Building Software Reliability with Distributed Tracing
Most developers believe that building reliable software involves writing good code, implementing enough testing, and using as many proven architecture patterns as possible. The assumption is that building things this way equals creating a flawless system. Sadly, in the software world, this is not true. Software reliability is not the same as software correctness. You may write good code, implement enough testing, and use as many proven architecture patterns as possible to end up with software deemed correct. But, the code may still blow up straight on the customer’s face.
Building software reliability is something else entirely. It requires developers to look at the code, not from the perspective of what it is supposed to do but what the code is effectively doing, with little room for guessing. Distributed tracing is a technique that developers can use to accomplish this.
This talk will discuss how distributed tracing can positively change how you and your team deliver customers’ software. After all, five-nines of availability don’t matter if users aren’t happy. It will highlight which techniques with distributed tracing bring value, what to focus on and what avoid, and the most common challenges. By the end, you will know everything you need to adopt distributed tracing as a practice that promotes software reliability.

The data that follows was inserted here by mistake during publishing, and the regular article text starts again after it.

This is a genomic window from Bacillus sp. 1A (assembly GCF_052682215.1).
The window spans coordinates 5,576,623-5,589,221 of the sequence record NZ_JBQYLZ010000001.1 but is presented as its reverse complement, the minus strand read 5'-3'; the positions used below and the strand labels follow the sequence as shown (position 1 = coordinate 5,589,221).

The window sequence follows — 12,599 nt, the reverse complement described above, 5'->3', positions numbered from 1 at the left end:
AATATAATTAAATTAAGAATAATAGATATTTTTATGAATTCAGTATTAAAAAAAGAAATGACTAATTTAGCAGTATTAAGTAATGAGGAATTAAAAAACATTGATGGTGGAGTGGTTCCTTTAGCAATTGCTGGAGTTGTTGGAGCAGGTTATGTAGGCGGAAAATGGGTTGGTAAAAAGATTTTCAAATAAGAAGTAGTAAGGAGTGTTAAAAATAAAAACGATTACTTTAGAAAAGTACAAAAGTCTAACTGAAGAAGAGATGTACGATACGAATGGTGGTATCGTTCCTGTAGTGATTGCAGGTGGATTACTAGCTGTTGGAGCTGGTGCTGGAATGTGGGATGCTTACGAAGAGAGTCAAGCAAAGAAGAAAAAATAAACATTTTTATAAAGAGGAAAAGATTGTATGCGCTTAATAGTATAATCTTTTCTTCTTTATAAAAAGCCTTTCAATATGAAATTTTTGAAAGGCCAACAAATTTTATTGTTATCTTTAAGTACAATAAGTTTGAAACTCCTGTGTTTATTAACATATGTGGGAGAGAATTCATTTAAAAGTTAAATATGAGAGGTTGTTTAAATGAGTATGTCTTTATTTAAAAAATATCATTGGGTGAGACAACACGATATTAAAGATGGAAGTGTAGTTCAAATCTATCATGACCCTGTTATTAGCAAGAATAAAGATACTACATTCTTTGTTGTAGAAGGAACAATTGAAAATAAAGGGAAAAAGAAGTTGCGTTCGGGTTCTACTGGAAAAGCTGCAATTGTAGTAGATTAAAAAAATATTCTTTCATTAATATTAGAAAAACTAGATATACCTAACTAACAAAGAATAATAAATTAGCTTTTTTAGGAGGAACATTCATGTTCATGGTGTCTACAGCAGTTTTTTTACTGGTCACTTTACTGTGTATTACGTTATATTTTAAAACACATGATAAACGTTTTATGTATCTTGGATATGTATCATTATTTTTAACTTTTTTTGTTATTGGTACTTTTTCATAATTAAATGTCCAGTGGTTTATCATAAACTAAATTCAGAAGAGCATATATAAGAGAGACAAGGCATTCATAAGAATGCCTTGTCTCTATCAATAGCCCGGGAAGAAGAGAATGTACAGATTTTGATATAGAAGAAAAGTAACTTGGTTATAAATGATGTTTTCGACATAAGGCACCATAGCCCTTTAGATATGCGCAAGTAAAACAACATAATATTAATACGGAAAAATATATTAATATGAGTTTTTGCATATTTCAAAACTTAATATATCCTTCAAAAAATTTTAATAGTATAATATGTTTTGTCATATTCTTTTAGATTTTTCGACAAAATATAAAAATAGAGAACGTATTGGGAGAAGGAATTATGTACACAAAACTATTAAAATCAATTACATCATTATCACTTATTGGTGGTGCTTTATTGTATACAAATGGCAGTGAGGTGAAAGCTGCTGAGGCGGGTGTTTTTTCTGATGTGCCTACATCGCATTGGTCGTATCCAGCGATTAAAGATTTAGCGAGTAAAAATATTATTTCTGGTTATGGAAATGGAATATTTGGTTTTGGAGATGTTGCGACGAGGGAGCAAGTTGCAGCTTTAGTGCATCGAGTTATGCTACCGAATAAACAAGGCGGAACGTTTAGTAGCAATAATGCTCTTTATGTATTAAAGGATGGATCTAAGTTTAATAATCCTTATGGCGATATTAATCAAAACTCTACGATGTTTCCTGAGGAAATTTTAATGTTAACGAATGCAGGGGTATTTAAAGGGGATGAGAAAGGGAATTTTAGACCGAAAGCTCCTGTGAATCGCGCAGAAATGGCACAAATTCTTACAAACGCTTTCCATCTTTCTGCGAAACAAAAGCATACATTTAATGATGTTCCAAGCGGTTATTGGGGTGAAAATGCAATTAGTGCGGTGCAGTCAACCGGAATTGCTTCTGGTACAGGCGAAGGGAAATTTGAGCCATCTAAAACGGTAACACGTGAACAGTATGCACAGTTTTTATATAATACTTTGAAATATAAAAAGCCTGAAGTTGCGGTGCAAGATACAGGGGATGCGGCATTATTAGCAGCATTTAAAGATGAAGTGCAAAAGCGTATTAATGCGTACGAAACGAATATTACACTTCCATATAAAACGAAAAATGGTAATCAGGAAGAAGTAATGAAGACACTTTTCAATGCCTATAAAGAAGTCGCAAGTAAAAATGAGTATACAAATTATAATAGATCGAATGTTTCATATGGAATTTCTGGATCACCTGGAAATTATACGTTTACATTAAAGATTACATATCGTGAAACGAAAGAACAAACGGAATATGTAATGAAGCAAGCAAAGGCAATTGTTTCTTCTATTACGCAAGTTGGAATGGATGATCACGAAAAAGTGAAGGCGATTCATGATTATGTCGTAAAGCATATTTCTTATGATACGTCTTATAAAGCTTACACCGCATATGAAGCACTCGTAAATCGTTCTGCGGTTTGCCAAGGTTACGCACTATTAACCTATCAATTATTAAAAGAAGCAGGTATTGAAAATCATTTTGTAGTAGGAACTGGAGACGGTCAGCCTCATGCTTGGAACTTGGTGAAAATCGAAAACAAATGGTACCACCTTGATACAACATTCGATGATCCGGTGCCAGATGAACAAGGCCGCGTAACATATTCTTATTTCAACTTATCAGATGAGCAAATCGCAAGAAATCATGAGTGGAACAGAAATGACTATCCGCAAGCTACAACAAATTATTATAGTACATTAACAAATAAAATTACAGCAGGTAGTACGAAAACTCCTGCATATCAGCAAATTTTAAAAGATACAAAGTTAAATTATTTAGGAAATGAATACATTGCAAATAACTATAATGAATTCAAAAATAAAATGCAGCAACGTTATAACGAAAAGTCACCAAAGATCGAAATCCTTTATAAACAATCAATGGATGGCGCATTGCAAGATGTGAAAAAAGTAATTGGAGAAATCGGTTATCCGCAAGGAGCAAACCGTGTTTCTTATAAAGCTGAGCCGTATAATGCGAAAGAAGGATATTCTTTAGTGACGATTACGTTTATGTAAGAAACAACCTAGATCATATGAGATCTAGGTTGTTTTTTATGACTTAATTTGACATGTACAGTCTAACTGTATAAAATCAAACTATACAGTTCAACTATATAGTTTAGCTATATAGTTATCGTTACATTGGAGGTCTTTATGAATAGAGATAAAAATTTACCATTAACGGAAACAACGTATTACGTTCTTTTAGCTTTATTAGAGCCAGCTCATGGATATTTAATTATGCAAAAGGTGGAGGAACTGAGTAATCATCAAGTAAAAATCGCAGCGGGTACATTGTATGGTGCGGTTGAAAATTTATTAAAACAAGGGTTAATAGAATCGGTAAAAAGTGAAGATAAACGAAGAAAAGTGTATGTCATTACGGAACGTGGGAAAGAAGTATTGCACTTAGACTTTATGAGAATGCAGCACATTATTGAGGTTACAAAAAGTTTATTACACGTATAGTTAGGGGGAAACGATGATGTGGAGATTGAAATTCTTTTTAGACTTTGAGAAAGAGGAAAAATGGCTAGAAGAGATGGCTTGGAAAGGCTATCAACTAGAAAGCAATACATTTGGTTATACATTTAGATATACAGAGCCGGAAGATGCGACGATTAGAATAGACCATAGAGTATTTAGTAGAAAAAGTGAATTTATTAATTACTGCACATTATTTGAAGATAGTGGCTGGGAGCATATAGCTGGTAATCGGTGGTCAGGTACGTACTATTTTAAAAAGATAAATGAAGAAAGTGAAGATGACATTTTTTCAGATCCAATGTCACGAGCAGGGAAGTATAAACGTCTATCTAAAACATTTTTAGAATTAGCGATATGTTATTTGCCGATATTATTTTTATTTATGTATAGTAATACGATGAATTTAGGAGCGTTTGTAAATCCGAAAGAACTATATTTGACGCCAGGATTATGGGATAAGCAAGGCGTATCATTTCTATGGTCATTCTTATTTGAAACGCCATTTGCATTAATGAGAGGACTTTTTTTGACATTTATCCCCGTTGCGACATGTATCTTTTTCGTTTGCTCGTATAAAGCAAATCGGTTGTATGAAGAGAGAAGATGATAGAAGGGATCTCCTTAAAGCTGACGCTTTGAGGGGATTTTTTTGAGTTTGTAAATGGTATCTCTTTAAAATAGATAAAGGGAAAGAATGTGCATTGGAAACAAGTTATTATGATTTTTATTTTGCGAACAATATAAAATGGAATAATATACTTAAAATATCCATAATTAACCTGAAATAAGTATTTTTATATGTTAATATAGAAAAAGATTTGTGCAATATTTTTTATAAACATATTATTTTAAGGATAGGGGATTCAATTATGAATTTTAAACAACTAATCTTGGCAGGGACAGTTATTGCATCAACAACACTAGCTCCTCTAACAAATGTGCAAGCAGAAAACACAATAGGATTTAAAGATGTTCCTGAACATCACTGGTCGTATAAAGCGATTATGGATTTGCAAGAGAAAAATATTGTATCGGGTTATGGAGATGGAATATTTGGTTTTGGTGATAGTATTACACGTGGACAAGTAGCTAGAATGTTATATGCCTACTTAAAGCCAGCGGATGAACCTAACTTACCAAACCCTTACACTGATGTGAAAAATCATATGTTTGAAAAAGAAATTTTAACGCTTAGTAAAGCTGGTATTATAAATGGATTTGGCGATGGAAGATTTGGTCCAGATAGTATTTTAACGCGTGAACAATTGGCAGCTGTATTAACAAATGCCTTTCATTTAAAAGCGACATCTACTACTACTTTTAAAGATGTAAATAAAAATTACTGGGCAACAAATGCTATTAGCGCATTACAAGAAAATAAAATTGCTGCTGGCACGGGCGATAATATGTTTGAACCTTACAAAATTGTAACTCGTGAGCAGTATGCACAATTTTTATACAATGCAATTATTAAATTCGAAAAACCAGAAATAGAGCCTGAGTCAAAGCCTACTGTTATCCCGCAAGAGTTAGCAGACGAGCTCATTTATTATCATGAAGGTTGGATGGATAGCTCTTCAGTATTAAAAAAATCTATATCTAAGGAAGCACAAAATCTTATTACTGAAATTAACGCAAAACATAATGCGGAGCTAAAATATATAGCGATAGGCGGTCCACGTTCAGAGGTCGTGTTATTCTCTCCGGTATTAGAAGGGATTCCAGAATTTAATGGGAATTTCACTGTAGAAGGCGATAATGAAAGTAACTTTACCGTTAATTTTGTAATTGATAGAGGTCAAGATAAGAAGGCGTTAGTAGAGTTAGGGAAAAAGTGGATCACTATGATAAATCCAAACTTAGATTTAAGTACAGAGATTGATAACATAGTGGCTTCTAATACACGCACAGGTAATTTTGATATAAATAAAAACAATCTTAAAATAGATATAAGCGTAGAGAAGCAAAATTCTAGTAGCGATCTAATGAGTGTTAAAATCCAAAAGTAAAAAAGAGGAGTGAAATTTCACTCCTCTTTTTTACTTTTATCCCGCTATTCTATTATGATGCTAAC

More about Ricardo Ferreira
Ricardo is Senior Developer Advocate at AWS, working in the developer relations team for North America. With +20 years of experience, he may have learned a thing or two about distributed systems, fast data analytics, software architecture, databases, and observability. Before joining AWS, he worked for software vendors like Elastic, Confluent, and Oracle. Ricardo is known for his natural ability to explain complex topics. He craftily breaks them down into bite-sized pieces until anyone can understand.
While not working, he loves barbecuing in his backyard with his family and friends, where he finally gets the chance to talk about anything unrelated to computers. He currently lives in North Carolina, USA, with his wife and son. Follow Ricardo on Twitter: @riferrei.